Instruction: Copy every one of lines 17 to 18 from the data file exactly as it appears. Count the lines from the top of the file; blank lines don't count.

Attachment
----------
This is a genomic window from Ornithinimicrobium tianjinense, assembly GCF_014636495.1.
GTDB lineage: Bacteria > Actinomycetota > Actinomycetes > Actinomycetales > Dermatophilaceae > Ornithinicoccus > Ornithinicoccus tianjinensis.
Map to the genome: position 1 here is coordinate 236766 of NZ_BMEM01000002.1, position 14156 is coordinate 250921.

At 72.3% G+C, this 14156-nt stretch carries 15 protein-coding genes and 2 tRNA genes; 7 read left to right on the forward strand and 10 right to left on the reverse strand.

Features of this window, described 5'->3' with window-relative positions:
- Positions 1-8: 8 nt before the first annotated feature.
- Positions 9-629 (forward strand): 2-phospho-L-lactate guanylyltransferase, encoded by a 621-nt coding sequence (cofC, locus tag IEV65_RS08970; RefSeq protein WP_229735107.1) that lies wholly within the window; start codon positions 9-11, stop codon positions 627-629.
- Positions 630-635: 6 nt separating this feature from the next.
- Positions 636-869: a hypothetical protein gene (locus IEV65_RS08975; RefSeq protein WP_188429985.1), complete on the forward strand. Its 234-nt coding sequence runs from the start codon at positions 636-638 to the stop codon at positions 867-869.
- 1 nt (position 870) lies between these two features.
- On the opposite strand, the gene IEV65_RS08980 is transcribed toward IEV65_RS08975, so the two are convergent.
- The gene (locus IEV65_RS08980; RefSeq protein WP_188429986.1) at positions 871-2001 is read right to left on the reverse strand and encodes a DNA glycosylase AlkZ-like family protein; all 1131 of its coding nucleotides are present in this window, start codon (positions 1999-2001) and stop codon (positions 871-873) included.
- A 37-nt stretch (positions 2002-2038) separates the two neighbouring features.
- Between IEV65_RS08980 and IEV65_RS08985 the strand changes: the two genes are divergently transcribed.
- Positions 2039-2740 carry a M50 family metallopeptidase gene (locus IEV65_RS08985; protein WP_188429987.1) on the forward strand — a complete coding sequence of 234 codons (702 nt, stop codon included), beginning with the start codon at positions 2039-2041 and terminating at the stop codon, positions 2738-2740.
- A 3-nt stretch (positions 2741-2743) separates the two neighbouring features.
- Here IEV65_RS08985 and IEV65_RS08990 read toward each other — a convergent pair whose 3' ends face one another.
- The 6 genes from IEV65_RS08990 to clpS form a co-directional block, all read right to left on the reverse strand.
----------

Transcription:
- Here IEV65_RS08985 and IEV65_RS08990 read toward each other — a convergent pair whose 3' ends face one another.
- The 6 genes from IEV65_RS08990 to clpS form a co-directional block, all read right to left on the reverse strand.